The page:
Terbutaline/albuterol: β2 > β1

29

Relative receptor activation of dopamine agonists:

Dopamine: D1 = D2
Fenoldopam: D1 >> D2

30

MoA of epinephrine:

α and β receptor activation
Most potent α receptor activator!

31

PK of epinephrine:

Very poorly lipid soluble (no CNS effect)
IV onset: 1-2 min
Duration: 5-10 min

32

Indications for epinephrine:

Bronchial asthma
Acute allergic rxn
Cardiac arrest/asystole
Vfib unresponsive to defib

33

Resuscitation dose of epinephrine:

10mcg/kg IV

34

Infusion dose of epinephrine:

1-2mcg/min: β2 for bronchospasm
4-5mcg/min: β1 for ↑ contractility
10-20 mcg/min: α (more prominent as dose ↑) and β

35

CV effects of epinephrine:

BP regulation is major role
α1: Vasoconstriction, ↑BP / CVP / work
α2: Negative feedback ↓ BP
β1: ↑ contractility, HR, CO, BP
β2: Peripheral vasodilation ↓ BP

At moderate doses:
SBP increases
DBP decreases
MAP stays the same

36

Cerebral effects of epinephrine:

Minimal vasoconstriction
↑ CBF

37

Ocular effects of epinephrine:

Dilation of pupils/mydriasis (α1)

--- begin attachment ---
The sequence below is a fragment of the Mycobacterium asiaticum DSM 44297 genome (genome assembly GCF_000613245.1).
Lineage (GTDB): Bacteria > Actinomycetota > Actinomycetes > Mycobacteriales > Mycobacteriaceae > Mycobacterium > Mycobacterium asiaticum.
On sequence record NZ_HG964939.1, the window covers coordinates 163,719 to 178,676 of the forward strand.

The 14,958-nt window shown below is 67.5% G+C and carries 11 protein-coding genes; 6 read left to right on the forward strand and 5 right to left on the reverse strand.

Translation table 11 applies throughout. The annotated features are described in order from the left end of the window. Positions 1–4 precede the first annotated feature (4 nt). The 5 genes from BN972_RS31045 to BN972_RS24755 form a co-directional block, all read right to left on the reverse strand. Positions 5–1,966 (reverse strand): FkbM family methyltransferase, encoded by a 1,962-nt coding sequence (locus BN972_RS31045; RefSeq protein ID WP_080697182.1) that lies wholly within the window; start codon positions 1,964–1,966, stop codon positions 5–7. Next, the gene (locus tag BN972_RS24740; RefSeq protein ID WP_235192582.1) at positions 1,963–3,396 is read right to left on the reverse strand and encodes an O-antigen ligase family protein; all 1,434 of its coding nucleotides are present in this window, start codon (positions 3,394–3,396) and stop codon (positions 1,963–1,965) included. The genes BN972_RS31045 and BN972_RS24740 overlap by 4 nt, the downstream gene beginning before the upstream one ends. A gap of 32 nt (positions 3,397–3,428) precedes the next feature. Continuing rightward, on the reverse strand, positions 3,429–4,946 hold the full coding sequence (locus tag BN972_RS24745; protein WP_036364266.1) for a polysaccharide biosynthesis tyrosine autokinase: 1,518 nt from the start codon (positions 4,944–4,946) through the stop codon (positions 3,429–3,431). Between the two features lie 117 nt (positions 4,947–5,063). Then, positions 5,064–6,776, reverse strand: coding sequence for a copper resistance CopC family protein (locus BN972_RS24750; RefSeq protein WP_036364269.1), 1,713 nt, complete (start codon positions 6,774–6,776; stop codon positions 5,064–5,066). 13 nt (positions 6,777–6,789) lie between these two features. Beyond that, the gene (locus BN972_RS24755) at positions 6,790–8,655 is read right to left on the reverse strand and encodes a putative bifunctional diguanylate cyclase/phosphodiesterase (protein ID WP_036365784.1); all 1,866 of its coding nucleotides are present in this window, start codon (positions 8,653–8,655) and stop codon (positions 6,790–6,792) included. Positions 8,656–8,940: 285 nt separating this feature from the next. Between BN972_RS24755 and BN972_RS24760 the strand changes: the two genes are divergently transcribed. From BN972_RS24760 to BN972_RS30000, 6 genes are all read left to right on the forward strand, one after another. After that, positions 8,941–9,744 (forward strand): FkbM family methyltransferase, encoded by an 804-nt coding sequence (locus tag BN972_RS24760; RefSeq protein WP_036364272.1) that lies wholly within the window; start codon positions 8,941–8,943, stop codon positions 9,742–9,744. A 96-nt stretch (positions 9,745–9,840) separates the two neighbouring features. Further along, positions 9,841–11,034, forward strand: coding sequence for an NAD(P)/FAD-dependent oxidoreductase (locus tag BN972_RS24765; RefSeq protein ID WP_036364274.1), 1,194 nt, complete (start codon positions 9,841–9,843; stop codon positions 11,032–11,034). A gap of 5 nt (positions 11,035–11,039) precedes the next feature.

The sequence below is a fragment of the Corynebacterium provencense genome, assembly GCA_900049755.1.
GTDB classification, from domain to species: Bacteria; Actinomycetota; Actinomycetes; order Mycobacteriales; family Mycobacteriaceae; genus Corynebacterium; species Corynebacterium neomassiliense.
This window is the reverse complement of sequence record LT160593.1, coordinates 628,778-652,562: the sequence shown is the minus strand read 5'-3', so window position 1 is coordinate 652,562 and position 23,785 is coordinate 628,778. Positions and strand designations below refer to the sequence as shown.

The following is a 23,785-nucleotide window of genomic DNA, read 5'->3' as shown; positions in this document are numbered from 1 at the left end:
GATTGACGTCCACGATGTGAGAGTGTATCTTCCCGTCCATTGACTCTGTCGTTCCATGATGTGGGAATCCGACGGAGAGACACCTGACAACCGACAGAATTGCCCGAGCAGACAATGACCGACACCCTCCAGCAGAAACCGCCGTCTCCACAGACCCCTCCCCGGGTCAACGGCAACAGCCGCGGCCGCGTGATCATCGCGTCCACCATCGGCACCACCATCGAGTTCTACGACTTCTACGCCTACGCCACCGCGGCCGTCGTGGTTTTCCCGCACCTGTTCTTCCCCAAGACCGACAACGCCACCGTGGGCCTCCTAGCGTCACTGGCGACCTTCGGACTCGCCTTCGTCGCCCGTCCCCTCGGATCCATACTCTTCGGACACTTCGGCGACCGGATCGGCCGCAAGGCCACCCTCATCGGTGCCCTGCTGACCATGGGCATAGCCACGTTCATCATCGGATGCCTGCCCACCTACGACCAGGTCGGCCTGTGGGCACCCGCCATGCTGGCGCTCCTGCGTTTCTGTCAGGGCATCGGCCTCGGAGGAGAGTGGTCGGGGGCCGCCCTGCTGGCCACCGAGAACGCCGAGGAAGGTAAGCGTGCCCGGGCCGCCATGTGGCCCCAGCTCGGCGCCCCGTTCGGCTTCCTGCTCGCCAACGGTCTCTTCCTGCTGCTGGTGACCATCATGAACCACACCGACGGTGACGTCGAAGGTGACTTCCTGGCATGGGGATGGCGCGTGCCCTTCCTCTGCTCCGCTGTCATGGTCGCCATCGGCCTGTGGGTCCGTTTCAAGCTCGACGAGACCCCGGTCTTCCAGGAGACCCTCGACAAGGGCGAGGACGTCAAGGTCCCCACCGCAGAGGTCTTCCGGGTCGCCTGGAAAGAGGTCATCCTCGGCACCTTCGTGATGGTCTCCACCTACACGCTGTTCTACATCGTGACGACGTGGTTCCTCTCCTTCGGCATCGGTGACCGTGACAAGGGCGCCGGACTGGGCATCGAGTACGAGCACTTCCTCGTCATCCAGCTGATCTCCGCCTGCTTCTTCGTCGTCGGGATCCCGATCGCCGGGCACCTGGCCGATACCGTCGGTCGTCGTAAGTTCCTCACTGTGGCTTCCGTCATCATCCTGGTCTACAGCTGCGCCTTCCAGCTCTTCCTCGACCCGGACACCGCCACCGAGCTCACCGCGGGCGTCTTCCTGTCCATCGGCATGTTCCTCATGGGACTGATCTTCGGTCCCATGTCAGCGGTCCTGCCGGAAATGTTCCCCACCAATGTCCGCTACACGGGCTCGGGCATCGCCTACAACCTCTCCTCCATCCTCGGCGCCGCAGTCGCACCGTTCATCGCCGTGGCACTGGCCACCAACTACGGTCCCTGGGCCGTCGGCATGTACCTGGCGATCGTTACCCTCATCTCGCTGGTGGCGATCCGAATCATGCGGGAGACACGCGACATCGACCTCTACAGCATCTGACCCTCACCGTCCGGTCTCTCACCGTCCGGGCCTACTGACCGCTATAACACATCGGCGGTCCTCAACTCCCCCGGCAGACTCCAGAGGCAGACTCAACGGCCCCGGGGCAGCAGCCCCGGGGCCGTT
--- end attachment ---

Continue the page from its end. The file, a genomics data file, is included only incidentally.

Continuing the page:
Increased humoral outflow (α1/α2), production of aquaous humor (β1)

38

Respiratory effects of epinephrine:

Bronchodilation (β2)
Decreased histamine release (β2)
Reduced mucosal secretions (α1)

Good for treating bronchospasm, anaphylaxis

39

GI effects of epinephrine:

Decreased digestive secretions (α2)
Decreased peristalsis (α, β2)
Decreased blood flow (α1)

40

GU effects of epinephrine:

Renal blood flow dramatically reduced! (α1)
Increased renin release (β1)

Contraction of urethral sphincter (α1) and bladder relaxation (β2)

Inhibition of labor (β2)

41

Metabolic effects of epinephrine:

↑ glycogenesis, insulin release (β2) - inhibition of release by α2, but minor

Peri-op pts need *more* insulin than usual

42

Hypotension dosing for norepi:

4-16mcg/min

43

Indications for norepi perioperatively:

Hemorrhage (redistribute remaining blood)
Septic shock last line

44

Effects of norepi:

Intense vasoconstriction (α1 with no β2 to balance!!)
↑ BP activates baroreceptors so ↓ HR

45

Dosing of dopamine:

1-3 mcg/kg/min: D1 receptor dominates
3-10 mcg/kg/min: β1 receptor dominates
> 10 mcg/kg/min: α receptor dominates

46

Effects of dopamine:

↑ contractility, renal BF, UOP, GFR
↑ endogenous norepi release
Inhibition of carotid bodies / altered response to hypoxia
↑ ocular pressure

47

Dopamine and dobutamine:

Synergistic; reduces afterload, improves CO

48

MoA of isoproterenol:

β1 and β2 agonist

49

Effects of isoproterenol:

↑ HR, contractility
↓ SVR means ↑ SBP, ↓ DBP, ↓ MAP

50

Dosing of isoproterenol for block/dysrhythmias:

1-5 mcg/min

51

PK of isoproterenol: